Long-time readers will already know that I try to avoid unnecessary modifiers to character names whenever I can. If I do a feature on Mirage, for example, without pointing out that it's, say, Machine Wars Mirage, you can be fairly confident that I'm referencing the most iconic version of a character (which usually means the original version from the 1980s, now sometimes referred to as "Generation One"). However, because several names have been reused over the 30-year history of the franchise, modifiers are often necessary. In some cases, such as Heatwave, the lack of a truly "iconic" version creates a somewhat awkward situation.

First, let's talk a bit about the Hero Mashers line (because I doubt I'm likely to do so again anytime soon). This is a line of action figures (non-transforming, like the Action Masters of the early '90s) created with universal pegs and sockets to enable swapping out legs, arms, heads, weapons, etc. The idea is that you can "Mash up" your favorite characters into something new, if perhaps a bit whimsical or ridiculous, like this mash-up of Heatwave, Soundwave, and Starscream seen here.

Now, about Heatwave. Although the homage is no doubt lost on the majority of the children likely to pick up this toy, it is immediately recognizable as the same character as the Heatwave toy that came out five years ago as one of the membership incentive figures to the Transformers Collectors' Club (seen here on the left, alongside the Hero Mashers figure as it comes out of the box... minus its weapon, which I'll get to in just a bit).

Well, the recognizability implies it's the same character, but that's where the awkwardness starts to come in. The name on this toy is technically "Autobot Heatwave," (no doubt because the compound name is far easier to trademark than simply "Heatwave" would be), whereas the club figure was actually a Decepticon, albeit a good-guy Decepticon from the Shattered Glass universe. So either this guy has switched sides (and universes!) or he's a different (if similar) Heatwave altogether.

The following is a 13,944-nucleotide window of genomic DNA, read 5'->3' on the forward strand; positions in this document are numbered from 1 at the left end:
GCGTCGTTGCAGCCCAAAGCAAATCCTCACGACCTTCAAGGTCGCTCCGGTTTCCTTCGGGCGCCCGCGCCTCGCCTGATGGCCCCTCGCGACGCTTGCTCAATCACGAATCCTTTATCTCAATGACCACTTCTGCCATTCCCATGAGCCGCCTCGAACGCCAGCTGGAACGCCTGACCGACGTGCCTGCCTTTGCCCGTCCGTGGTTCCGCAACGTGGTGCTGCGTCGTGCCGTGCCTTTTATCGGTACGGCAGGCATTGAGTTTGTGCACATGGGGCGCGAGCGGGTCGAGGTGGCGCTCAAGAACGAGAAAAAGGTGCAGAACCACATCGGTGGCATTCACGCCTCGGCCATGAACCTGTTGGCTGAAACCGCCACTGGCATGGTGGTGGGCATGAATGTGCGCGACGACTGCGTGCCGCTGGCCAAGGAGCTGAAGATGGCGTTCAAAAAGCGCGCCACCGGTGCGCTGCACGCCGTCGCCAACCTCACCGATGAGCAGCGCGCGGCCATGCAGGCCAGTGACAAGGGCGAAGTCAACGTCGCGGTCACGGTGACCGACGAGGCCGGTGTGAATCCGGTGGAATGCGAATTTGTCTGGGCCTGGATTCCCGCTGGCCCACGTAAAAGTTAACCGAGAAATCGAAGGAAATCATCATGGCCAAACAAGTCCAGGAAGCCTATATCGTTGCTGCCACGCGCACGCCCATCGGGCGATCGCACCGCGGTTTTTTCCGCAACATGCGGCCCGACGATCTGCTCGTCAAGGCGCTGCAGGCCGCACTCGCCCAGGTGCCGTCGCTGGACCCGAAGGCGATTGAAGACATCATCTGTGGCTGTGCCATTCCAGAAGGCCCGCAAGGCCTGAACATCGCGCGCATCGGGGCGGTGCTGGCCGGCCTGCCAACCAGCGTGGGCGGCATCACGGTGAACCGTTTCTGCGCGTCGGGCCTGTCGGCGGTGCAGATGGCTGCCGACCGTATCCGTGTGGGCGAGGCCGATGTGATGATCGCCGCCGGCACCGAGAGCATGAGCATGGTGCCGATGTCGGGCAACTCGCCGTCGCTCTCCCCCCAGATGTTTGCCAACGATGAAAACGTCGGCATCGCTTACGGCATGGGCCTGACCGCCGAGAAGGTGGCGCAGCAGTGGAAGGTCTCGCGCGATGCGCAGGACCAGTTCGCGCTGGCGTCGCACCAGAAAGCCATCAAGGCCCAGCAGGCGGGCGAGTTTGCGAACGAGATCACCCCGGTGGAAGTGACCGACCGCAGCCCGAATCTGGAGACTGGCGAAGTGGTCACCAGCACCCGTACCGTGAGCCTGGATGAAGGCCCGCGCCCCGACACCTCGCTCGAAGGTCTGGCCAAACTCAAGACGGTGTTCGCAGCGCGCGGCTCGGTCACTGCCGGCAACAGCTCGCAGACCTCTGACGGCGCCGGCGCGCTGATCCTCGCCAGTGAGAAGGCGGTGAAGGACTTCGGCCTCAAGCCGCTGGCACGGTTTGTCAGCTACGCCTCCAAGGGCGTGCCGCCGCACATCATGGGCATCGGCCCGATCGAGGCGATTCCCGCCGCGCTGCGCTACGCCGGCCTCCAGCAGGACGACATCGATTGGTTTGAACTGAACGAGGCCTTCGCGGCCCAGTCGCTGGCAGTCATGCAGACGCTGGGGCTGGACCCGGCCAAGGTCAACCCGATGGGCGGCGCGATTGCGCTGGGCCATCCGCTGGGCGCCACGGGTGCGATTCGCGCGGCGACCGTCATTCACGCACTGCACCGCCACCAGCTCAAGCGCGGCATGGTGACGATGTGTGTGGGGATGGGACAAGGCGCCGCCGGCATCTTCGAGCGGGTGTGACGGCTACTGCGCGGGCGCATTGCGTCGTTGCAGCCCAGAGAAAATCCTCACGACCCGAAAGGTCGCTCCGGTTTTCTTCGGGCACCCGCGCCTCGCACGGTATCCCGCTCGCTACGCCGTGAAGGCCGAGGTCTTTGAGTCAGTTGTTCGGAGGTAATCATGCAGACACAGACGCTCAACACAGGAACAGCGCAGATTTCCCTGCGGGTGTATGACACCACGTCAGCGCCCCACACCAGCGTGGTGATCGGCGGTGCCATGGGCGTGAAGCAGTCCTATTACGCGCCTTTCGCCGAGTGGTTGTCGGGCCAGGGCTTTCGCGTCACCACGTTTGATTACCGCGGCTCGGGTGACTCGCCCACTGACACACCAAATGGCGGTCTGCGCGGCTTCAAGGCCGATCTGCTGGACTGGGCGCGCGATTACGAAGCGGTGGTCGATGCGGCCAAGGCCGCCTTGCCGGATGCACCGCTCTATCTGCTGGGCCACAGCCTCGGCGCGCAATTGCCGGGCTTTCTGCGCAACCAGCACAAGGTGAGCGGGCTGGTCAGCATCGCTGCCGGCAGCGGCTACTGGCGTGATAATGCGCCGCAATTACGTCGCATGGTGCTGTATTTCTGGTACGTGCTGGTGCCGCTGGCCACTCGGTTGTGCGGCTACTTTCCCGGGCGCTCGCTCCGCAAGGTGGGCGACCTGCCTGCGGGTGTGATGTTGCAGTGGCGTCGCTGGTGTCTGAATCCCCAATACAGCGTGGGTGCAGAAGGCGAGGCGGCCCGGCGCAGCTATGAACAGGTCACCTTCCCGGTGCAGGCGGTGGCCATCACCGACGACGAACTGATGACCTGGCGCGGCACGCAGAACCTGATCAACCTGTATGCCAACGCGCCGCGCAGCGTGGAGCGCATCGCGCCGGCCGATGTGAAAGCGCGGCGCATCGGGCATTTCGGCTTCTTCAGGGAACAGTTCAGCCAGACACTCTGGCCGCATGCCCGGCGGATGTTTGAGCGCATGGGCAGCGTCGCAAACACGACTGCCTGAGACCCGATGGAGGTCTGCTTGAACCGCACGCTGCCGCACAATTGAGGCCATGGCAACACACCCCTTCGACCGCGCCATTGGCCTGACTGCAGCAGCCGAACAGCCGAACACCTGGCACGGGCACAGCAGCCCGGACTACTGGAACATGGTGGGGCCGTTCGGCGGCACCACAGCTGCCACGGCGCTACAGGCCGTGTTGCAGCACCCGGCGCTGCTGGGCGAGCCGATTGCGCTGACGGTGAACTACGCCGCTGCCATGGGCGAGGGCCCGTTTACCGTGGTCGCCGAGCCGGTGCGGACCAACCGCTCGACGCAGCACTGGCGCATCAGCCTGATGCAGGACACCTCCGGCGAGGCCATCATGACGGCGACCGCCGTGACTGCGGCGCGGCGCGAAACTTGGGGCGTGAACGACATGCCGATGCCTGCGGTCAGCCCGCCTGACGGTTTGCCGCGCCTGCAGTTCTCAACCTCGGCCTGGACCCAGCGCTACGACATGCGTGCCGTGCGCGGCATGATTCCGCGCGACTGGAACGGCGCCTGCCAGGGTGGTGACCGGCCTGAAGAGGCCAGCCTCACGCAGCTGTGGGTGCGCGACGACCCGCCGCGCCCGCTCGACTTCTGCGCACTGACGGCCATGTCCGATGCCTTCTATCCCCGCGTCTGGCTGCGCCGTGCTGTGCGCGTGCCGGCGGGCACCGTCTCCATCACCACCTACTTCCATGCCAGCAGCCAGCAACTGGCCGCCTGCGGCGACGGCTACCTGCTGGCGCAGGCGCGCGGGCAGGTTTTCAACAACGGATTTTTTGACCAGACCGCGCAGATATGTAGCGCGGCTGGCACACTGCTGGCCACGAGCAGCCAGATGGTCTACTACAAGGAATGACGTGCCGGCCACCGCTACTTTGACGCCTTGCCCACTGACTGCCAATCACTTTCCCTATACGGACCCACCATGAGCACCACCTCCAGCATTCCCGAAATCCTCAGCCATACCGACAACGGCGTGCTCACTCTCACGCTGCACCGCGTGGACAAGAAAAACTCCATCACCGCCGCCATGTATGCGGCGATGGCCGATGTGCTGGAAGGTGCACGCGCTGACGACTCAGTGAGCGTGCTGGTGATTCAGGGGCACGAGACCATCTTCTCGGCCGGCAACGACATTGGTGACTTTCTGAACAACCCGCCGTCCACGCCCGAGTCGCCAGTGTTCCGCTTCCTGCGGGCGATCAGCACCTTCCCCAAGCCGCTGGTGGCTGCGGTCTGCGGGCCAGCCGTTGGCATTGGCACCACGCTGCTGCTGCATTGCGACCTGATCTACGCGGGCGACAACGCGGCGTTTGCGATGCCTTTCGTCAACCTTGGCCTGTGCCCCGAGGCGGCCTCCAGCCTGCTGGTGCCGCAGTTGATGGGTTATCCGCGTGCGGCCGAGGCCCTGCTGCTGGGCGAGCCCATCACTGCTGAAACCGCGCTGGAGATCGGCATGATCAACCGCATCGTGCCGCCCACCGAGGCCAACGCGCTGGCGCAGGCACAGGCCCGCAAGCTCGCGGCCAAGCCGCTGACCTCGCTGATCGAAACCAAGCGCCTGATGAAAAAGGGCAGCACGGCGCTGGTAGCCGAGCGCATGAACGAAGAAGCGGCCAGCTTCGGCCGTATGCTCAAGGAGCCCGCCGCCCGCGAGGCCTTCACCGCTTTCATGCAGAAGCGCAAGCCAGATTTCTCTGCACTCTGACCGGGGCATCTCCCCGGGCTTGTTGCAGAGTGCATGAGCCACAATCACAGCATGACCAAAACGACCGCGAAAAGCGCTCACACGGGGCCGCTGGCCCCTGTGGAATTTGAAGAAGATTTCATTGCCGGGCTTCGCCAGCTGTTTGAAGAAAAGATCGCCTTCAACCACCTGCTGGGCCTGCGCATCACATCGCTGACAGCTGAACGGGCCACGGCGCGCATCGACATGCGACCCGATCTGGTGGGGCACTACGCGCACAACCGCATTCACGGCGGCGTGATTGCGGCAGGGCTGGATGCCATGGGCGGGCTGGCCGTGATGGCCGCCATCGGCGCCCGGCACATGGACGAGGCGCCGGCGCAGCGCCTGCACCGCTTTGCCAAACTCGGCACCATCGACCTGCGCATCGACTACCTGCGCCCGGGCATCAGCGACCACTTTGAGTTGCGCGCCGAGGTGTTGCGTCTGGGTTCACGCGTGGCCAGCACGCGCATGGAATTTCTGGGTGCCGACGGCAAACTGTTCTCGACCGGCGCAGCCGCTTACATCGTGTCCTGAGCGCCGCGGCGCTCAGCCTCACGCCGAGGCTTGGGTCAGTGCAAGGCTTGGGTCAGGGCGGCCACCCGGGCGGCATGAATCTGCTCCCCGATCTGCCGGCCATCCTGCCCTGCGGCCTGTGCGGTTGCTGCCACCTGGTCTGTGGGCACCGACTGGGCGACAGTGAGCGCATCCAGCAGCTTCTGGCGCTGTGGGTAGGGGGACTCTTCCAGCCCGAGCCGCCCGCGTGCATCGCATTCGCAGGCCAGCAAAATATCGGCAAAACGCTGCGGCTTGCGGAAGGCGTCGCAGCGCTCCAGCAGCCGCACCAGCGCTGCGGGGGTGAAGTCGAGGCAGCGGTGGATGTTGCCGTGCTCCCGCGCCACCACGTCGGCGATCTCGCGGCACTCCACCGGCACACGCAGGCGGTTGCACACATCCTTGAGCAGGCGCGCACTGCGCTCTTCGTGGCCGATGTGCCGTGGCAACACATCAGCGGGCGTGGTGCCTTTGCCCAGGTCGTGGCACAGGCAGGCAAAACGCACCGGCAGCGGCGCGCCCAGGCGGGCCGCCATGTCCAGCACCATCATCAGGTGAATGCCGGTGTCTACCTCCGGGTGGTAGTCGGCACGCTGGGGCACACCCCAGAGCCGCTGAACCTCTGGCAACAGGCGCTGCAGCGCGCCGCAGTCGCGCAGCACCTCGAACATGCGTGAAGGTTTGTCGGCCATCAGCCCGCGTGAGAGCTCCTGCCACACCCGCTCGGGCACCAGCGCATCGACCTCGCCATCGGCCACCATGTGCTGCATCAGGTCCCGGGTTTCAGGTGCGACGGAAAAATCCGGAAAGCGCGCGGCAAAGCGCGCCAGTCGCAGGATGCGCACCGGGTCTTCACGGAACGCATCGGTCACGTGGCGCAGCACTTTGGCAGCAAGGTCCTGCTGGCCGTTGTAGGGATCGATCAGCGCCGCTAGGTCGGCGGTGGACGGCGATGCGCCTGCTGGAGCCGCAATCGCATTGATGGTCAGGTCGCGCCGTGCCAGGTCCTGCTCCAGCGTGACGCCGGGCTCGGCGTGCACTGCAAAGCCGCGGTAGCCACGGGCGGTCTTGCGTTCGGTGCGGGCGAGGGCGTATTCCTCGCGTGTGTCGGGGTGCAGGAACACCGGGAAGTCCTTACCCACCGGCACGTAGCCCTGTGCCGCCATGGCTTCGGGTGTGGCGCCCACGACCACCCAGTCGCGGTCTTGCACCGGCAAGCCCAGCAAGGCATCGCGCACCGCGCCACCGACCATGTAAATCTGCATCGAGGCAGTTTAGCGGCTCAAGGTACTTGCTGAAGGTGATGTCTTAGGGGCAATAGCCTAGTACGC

That's not really so bad. Transformers fans already accept that there are multiple characters with any given name. Live-action movie Optimus Prime is not the same guy as Generation One Optimus Prime, even if they have certain similarities, and could be rightly said to arise out of the same archetype. Even same-named characters that don't resemble each other, say Generation One Scourge and Robots in Disguise Scourge, tend to cause only minimal confusion. The awkwardness here arises from using elements of two archetypically-distinct versions of Heatwave in this Hero Mashers toy, which has been given a weapon virtually identical to one that comes with a Heatwave toy in the Rescue Bots line (someday, I'll actually buy one of the toys from this line so I can discuss it further, but as it is a line predominately geared towards pre-schoolers, I've been slow to do so). Other than the name itself, Rescue Bots Heatwave has little in common with the Shattered Glass version of Heatwave that otherwise seems to be referenced here. I suppose that the idea of "mashing up" characters goes even deeper than originally suspected!
Related Posts Plugin for WordPress, Blogger...

Transformers Wiki